The Taliban say there is an “amnesty” across Afghanistan: the NPR


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The Taliban say there is an “amnesty” across Afghanistan, the first remarks about how they could run the country this time. Hundreds of people gathered Monday near a U.S. Air Force C-17 transport plane on the perimeter of Kabul airport.

Shekib Rahmani / AP


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Shekib Rahmani / AP


The Taliban say there is an “amnesty” across Afghanistan, the first remarks about how they could run the country this time. Hundreds of people gathered Monday near a U.S. Air Force C-17 transport plane on the perimeter of Kabul airport.

Shekib Rahmani / AP

KABUL, Afghanistan – The Taliban have declared an “amnesty” across Afghanistan and called on women to join their government on Tuesday, trying to convince the cautious population that they changed a day later deadly chaos engulfed the main airport as desperate crowds tried to flee their rule.

After a flash in Afghanistan in which many cities fell insurgency without a fight, the Taliban sought to portray themselves as more moderate than when they imposed brutal rule in the late 1990s. But many Afghans remain skeptical.

Older generations remember the Taliban’s ultra-conservative Islamic attitudes, which included strict restrictions on women, as well as stoning, amputation and public executions before they were overthrown by the US-led invasion following the September 11, 2001 terrorist attacks.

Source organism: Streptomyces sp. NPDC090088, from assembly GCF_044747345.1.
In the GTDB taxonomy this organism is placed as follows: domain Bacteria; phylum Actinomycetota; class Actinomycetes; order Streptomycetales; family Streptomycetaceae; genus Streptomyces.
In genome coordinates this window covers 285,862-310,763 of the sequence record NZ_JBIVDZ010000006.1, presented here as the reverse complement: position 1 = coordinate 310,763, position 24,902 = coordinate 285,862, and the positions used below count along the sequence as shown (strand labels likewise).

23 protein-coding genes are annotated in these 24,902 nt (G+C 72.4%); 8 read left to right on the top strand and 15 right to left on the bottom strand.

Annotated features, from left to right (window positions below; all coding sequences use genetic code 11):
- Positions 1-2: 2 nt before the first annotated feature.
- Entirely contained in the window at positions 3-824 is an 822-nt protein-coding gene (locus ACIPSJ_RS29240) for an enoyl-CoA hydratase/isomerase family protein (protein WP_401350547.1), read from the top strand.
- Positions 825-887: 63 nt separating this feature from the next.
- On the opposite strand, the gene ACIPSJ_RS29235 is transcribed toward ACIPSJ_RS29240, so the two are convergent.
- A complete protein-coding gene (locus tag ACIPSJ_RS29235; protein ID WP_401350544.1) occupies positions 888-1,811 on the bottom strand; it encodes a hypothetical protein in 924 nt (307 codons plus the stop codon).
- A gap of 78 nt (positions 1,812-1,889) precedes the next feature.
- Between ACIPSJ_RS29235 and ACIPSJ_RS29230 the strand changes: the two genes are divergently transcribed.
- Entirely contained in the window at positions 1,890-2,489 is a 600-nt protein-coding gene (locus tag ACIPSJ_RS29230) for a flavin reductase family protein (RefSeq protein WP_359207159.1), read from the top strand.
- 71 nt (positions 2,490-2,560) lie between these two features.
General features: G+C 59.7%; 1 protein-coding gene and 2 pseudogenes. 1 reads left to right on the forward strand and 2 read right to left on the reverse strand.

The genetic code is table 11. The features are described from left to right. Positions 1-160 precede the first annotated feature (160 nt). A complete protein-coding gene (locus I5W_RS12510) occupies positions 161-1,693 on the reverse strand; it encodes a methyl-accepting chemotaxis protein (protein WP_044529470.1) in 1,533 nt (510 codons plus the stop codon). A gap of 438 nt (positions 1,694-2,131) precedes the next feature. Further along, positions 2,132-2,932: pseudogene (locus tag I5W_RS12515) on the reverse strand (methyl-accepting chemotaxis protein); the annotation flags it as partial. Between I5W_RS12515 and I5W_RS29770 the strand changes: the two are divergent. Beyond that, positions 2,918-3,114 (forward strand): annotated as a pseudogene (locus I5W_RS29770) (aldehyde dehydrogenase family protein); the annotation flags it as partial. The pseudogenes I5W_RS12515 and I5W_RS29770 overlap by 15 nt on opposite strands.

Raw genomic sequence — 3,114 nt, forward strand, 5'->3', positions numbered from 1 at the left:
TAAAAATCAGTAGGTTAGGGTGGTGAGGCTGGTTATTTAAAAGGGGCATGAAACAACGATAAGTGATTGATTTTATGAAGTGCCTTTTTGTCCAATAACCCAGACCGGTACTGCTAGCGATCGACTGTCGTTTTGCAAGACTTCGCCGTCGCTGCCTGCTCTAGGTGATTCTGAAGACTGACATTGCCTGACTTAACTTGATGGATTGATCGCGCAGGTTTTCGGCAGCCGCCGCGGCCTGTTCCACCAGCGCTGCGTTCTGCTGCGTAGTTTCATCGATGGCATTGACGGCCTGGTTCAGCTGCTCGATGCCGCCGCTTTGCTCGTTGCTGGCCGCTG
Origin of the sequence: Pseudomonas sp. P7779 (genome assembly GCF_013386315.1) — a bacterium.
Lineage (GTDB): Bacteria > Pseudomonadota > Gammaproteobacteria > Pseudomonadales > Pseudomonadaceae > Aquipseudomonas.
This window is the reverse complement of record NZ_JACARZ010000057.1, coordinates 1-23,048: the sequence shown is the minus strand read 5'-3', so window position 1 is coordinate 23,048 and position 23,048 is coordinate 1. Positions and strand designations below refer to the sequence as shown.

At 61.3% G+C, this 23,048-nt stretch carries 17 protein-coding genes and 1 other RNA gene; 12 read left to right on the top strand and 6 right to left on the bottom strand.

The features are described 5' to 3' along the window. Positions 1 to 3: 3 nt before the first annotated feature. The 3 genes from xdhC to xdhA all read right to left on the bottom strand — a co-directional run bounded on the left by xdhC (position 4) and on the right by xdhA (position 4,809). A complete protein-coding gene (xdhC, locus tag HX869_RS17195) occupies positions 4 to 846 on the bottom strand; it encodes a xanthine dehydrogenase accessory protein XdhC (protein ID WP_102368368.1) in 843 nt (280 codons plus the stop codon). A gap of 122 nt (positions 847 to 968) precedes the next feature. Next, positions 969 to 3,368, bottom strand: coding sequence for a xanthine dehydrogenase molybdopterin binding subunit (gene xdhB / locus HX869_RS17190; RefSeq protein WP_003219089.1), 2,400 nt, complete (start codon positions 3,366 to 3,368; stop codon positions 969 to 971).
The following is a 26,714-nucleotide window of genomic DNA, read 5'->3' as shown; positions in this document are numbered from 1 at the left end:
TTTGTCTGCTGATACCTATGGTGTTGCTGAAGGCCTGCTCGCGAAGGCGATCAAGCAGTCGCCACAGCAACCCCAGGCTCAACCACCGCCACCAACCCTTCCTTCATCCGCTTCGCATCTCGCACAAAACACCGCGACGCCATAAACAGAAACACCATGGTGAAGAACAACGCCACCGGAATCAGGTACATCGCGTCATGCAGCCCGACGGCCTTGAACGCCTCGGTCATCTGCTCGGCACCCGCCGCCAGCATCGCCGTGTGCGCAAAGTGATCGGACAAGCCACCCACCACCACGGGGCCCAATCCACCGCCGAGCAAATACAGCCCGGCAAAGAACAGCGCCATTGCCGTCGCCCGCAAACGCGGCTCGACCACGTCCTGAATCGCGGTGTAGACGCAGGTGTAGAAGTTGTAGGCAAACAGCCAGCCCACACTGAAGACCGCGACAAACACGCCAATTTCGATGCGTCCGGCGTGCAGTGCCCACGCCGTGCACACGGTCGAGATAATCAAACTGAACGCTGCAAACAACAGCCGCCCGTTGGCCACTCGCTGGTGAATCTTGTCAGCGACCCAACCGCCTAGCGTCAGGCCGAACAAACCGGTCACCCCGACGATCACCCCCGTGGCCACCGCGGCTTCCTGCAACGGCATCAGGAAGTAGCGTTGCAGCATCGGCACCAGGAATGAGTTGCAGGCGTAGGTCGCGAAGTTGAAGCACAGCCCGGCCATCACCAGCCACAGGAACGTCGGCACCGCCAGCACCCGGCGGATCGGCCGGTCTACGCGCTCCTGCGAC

Although there have been no major reports of abuse or fighting in the capital, Kabul, as the Taliban now patrol its streets, many residents have remained at home and remain in fear after insurgents took over empty prisons and looted gunhouses. Many women have expressed fears that a two-decade-long Western experiment in expanding their rights and reshaping Afghanistan will not survive the revived Taliban.

Germany, meanwhile, has halted development aid to Afghanistan over the Taliban takeover. Such assistance is a key source of funding for the state – and the Taliban’s efforts to project a milder version of itself could be aimed at ensuring cash flow.

The declaration marks the first remarks on how this regime could run Afghanistan

The promises of amnesty given by Enamullah Samangani, a member of the Taliban Cultural Commission, were the first comments on how the Taliban could rule at the national level. His remarks remained unclear, however, as the Taliban are still negotiating with the country’s political leaders and the country’s formal handover agreement has not been announced.

“The Islamic Emirate of Afghanistan has announced with full dignity and honesty a complete amnesty for the whole of Afghanistan, especially those who have been in opposition for years or have supported the occupiers for years and recently,” he said.

Other Taliban leaders have said they will not take revenge on those who have worked with the Afghan government or foreign countries. But some in Kabul claim that Taliban fighters have lists of people who have cooperated with the government and are looking for them.